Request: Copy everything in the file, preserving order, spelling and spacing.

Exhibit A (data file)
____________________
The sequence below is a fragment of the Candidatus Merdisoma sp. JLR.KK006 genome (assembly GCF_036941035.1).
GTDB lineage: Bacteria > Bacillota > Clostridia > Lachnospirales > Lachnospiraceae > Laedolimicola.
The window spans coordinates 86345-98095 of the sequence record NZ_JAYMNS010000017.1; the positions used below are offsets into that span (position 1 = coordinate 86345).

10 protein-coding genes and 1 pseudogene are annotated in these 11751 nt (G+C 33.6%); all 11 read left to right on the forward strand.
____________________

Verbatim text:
The sequence below is a fragment of the Candidatus Merdisoma sp. JLR.KK006 genome (assembly GCF_036941035.1).
GTDB lineage: Bacteria > Bacillota > Clostridia > Lachnospirales > Lachnospiraceae > Laedolimicola.
The window spans coordinates 86345-98095 of the sequence record NZ_JAYMNS010000017.1; the positions used below are offsets into that span (position 1 = coordinate 86345).

10 protein-coding genes and 1 pseudogene are annotated in these 11751 nt (G+C 33.6%); all 11 read left to right on the forward strand.